The Bison Mark Zuckerberg Killed Is Now Mounted in Facebook's New Offices

We always thought it was a joke when Mark Zuckerberg revealed his love of bison meat, when he introduced the Timeline earlier this year.

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We always thought it was a joke when Mark Zuckerberg revealed his love of bison meat, when he introduced the Timeline earlier this year. The Facebook founder had pronounced that, "The only meat I'm eating is from animals I've killed myself," but now, thanks to AllThingsD's Kara Swisher, we know that Zuck also decorates with big game he hunts himself as well. Unnervingly explaining how a massive bison head (pictured above) ended up in Sheryl Sandberg's conference room, Swisher reports:

Zuckerberg placed it there recently as a prank, to surprise his top exec with the installation of the very hairy bison when she was away from Facebook’s Silicon Valley HQ. … The bison has now been nicknamed Billy and also sports a Facebook-branded baseball cap and occasional hoodie --natch! (My suggestion if you want to use a dead beast metaphor most effectively here would be to clad it all in Google swag.)

There's more to the story than a 27-year-old hunting big game and punking his employees, however. Swisher revealed the whole story behind Zuckerberg's bison battle, as Facebook closed the doors on their ramshackle, two-building -- but still very fancy -- Palo Alto headquarters. Over the weekend, movers hustled boxes over to the company's new space in the Sun Microsystems former campus in Menlo Park, near the water of the San Francisco Bay. Employees showed up at the new digs on Monday to mark a new era in Facebook history (and a new home for Billy).

The new era is all about camaraderie, said Sandberg, the victim of Mark Zuckerberg's bison prank. "Literally, the most important thing about this for us is just being together, just the proximity of being able to work together," Sandberg said recently. "I don't think it'll change the company that much, but I think as we grow, having contiguous space can only help communication."

But as those that've been keeping up with Facebook company news already know, the office is poised to become Facebook's first home as a public company. As the social network prepares for a massive hiring spree and an influx in as much as $10 billion in capital, it will tough to hold on to that scrappy startup feel that a ramshackle can offer. It's been estimated that the new campus will host as many as 11,000 employees -- and we'd imagine, fewer pranks involving animal carcasses. Mike Swift at the Silicon Valley Mercury News describes the contrast:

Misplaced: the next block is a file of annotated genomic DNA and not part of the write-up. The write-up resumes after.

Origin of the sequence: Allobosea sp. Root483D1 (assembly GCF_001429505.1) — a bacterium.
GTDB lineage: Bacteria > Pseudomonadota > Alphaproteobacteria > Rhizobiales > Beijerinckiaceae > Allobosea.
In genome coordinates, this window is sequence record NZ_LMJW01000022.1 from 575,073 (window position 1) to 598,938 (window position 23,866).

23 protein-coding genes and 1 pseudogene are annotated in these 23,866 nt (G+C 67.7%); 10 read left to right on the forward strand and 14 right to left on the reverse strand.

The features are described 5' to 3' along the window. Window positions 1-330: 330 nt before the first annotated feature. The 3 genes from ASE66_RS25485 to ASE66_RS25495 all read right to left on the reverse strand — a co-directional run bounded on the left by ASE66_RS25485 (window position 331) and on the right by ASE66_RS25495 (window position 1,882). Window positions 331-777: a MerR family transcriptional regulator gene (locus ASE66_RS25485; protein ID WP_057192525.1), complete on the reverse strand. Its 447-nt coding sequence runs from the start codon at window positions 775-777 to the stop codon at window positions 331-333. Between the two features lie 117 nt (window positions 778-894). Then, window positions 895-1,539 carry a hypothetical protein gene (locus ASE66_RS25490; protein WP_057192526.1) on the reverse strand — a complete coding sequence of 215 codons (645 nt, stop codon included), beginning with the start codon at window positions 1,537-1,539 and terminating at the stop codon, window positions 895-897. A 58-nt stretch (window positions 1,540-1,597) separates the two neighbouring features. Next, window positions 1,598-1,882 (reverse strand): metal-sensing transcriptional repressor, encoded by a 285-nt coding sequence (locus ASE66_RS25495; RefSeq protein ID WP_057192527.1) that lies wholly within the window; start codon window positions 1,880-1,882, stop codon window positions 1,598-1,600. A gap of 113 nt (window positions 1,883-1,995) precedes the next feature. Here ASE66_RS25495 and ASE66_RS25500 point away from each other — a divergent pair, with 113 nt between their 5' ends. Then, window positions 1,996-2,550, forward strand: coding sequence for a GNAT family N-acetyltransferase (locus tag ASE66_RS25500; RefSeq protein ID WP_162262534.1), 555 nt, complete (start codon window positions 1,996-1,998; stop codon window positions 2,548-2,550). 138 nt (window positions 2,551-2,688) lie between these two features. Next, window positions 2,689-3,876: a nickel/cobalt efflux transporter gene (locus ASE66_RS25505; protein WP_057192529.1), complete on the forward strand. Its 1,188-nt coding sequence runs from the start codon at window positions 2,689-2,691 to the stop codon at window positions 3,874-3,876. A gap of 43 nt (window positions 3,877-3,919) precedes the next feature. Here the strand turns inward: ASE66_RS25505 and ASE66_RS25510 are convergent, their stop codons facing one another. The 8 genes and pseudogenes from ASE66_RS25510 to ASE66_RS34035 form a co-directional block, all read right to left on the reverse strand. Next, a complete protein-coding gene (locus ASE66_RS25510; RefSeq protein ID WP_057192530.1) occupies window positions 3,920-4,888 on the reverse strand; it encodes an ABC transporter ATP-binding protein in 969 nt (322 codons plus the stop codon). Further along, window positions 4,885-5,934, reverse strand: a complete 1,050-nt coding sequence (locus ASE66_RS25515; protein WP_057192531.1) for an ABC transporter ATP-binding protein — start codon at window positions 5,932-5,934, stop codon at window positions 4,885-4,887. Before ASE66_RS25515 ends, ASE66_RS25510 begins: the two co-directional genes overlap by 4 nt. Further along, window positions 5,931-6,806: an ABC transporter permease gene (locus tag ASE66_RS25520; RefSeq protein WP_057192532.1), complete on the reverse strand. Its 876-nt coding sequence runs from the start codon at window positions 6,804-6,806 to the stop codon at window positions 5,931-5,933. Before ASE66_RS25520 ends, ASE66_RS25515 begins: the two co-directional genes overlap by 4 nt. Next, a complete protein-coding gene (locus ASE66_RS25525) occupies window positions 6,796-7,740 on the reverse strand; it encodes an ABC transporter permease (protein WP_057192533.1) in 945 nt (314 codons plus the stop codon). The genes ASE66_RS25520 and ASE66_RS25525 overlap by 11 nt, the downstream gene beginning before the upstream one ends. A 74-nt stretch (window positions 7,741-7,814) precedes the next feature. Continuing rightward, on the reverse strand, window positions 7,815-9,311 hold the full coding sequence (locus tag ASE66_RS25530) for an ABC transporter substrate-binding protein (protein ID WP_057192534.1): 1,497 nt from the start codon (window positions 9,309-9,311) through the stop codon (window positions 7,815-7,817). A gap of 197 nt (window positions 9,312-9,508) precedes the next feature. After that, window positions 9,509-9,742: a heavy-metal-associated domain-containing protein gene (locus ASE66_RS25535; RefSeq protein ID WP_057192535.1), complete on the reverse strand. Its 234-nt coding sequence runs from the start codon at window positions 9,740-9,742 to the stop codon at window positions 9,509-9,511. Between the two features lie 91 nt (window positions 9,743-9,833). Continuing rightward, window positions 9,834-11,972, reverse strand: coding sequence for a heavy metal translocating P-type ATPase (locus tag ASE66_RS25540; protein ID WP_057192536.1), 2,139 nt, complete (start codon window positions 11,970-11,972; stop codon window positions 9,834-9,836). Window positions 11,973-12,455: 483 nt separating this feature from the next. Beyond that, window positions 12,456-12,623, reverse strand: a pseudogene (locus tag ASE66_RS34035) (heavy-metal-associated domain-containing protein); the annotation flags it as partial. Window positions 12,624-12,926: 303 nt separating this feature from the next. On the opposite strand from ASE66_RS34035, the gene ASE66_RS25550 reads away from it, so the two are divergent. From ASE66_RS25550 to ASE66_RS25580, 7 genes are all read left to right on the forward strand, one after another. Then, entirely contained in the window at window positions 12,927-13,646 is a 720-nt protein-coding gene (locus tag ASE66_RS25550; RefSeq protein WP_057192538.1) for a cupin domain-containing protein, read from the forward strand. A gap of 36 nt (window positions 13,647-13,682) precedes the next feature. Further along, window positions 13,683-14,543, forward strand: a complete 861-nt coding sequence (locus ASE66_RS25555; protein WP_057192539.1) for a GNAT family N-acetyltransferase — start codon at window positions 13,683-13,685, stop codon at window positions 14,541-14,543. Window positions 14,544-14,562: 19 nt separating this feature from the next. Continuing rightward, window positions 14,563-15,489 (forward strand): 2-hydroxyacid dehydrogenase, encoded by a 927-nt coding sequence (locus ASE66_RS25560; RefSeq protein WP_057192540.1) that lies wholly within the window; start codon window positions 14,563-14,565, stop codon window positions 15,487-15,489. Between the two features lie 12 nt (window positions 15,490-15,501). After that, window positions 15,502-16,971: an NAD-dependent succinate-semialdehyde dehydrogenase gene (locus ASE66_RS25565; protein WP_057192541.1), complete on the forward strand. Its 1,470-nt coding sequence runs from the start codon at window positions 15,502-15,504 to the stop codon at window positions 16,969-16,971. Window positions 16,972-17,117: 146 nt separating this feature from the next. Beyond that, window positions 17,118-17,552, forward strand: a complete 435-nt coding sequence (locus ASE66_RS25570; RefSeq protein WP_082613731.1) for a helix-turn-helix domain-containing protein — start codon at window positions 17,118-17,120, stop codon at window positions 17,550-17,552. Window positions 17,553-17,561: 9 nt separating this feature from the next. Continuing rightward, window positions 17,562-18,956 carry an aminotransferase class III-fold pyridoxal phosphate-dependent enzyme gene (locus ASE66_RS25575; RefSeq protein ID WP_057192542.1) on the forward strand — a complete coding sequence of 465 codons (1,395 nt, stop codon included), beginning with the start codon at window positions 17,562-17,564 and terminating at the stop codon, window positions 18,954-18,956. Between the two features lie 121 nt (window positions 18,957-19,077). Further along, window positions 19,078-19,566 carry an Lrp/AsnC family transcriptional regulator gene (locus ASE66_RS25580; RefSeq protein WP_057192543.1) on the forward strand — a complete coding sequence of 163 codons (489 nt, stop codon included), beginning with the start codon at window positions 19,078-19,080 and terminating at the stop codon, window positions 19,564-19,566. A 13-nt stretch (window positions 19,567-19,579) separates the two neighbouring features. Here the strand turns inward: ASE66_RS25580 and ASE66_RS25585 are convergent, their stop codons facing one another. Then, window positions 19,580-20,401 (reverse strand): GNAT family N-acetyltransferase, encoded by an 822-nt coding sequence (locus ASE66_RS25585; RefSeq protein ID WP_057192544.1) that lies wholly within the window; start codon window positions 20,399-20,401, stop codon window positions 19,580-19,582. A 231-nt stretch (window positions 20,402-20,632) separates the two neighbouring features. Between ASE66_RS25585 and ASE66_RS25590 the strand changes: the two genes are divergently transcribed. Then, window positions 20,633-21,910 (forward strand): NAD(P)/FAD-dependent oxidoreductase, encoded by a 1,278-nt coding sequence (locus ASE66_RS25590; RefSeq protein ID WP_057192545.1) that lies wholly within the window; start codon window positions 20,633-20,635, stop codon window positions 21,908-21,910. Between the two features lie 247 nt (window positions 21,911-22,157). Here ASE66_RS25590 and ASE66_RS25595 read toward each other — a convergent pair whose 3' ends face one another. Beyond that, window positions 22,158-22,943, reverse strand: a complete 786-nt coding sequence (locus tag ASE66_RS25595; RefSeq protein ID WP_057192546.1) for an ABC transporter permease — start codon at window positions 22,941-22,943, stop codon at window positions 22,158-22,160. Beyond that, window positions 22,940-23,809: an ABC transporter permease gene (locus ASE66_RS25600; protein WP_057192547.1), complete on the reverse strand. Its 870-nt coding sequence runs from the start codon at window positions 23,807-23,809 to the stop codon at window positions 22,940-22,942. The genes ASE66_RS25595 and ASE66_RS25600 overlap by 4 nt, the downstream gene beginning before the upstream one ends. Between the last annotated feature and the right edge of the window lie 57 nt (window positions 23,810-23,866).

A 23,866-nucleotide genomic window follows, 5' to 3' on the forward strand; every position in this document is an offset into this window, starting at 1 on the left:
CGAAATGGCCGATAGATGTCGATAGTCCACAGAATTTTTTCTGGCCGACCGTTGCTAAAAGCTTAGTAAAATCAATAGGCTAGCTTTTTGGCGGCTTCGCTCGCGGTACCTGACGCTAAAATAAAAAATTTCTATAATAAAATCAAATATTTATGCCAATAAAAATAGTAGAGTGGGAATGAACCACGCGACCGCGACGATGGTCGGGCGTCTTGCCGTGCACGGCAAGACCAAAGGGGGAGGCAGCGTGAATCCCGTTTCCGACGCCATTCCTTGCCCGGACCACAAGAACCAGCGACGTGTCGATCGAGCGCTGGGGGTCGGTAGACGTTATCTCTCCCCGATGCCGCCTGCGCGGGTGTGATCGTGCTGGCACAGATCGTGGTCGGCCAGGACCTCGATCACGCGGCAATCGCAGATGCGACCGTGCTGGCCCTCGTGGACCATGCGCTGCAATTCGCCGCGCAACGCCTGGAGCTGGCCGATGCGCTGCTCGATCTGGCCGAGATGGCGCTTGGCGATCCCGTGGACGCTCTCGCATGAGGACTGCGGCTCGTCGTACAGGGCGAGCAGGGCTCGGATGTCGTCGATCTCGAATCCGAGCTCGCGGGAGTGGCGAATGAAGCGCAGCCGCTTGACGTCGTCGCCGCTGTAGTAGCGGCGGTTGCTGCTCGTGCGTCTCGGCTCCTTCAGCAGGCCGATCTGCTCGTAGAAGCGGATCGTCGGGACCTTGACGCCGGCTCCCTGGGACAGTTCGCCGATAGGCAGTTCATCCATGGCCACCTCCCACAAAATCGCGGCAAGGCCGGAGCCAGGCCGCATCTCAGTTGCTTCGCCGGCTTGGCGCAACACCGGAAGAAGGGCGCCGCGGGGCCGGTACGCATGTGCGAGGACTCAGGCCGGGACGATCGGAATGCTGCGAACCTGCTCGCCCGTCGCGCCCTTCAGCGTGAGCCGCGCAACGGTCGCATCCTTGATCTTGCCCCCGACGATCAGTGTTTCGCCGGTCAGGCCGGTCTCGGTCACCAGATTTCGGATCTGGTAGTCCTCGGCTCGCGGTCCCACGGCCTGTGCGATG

The new campus will feature amenities like a boutique Philz Coffee shop, a stand-alone barbecue shack, and touch screens on the walls that display each employee's work location. But on Facebook's last day in Palo Alto, there was a whiff of nostalgia inside the battered, cluttered spaces the social network has called home.

There are also drawbacks for the surrounding community:

Steve Blank, who teaches entrepreneurship at Stanford, is a critic of what he calls "Fortress Facebook." … "I think it will have the same effect on Facebook as it did on Google. People confuse the amenities with whether it was good for the overall corporate values and culture," Blank said. An isolated campus like Google's or Facebook's "is not great for your community, but it's also not great for your company because you get a monoculture."

We can't help but be a little bit charmed not by Mark Zuckerberg's bison slaying. It's less the idea of Zuck shooting a shotgun at a symbol of the American frontier than it is the idea that the social network that was started on college campuses by college students still somehow manages to feel like a college dorm sometimes. Then again, when you think about the hunting story, the anxiety of a "Facebook Fortress" and the ever evolving role that Facebook plays in controlling how mankind communicates with himself, we're back to being unnerved.

This article is from the archive of our partner The Wire.